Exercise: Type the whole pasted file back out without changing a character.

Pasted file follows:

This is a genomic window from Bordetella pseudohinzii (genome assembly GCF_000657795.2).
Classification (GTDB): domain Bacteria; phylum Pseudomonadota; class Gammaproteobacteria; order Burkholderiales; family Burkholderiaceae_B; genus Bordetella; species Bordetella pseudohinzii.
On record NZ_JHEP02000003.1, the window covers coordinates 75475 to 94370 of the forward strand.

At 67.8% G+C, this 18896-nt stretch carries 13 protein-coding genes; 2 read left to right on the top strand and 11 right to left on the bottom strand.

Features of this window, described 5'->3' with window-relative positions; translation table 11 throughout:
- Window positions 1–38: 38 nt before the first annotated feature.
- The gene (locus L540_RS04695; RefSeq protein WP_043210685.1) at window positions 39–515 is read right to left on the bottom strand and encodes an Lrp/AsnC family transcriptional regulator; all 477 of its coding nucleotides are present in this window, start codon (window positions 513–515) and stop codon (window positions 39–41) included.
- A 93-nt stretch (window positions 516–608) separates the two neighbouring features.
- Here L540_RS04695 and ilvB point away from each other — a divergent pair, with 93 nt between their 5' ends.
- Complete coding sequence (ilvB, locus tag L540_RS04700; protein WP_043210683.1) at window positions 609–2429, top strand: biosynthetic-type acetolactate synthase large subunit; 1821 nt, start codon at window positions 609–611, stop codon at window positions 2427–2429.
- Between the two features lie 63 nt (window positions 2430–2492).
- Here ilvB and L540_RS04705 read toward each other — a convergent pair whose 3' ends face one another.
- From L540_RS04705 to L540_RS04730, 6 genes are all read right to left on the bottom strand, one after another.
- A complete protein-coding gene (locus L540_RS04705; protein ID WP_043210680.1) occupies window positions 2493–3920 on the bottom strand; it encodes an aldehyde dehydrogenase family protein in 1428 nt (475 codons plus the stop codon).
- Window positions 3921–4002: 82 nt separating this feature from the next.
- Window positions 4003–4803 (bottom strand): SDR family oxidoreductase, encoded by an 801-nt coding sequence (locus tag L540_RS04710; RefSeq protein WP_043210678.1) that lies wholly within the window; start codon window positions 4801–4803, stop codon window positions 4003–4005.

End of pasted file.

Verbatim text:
This is a genomic window from Bordetella pseudohinzii (genome assembly GCF_000657795.2).
Classification (GTDB): domain Bacteria; phylum Pseudomonadota; class Gammaproteobacteria; order Burkholderiales; family Burkholderiaceae_B; genus Bordetella; species Bordetella pseudohinzii.
On record NZ_JHEP02000003.1, the window covers coordinates 75475 to 94370 of the forward strand.

At 67.8% G+C, this 18896-nt stretch carries 13 protein-coding genes; 2 read left to right on the top strand and 11 right to left on the bottom strand.

Features of this window, described 5'->3' with window-relative positions; translation table 11 throughout:
- Window positions 1–38: 38 nt before the first annotated feature.
- The gene (locus L540_RS04695; RefSeq protein WP_043210685.1) at window positions 39–515 is read right to left on the bottom strand and encodes an Lrp/AsnC family transcriptional regulator; all 477 of its coding nucleotides are present in this window, start codon (window positions 513–515) and stop codon (window positions 39–41) included.
- A 93-nt stretch (window positions 516–608) separates the two neighbouring features.
- Here L540_RS04695 and ilvB point away from each other — a divergent pair, with 93 nt between their 5' ends.
- Complete coding sequence (ilvB, locus tag L540_RS04700; protein WP_043210683.1) at window positions 609–2429, top strand: biosynthetic-type acetolactate synthase large subunit; 1821 nt, start codon at window positions 609–611, stop codon at window positions 2427–2429.
- Between the two features lie 63 nt (window positions 2430–2492).
- Here ilvB and L540_RS04705 read toward each other — a convergent pair whose 3' ends face one another.
- From L540_RS04705 to L540_RS04730, 6 genes are all read right to left on the bottom strand, one after another.
- A complete protein-coding gene (locus L540_RS04705; protein ID WP_043210680.1) occupies window positions 2493–3920 on the bottom strand; it encodes an aldehyde dehydrogenase family protein in 1428 nt (475 codons plus the stop codon).
- Window positions 3921–4002: 82 nt separating this feature from the next.
- Window positions 4003–4803 (bottom strand): SDR family oxidoreductase, encoded by an 801-nt coding sequence (locus tag L540_RS04710; RefSeq protein WP_043210678.1) that lies wholly within the window; start codon window positions 4801–4803, stop codon window positions 4003–4005.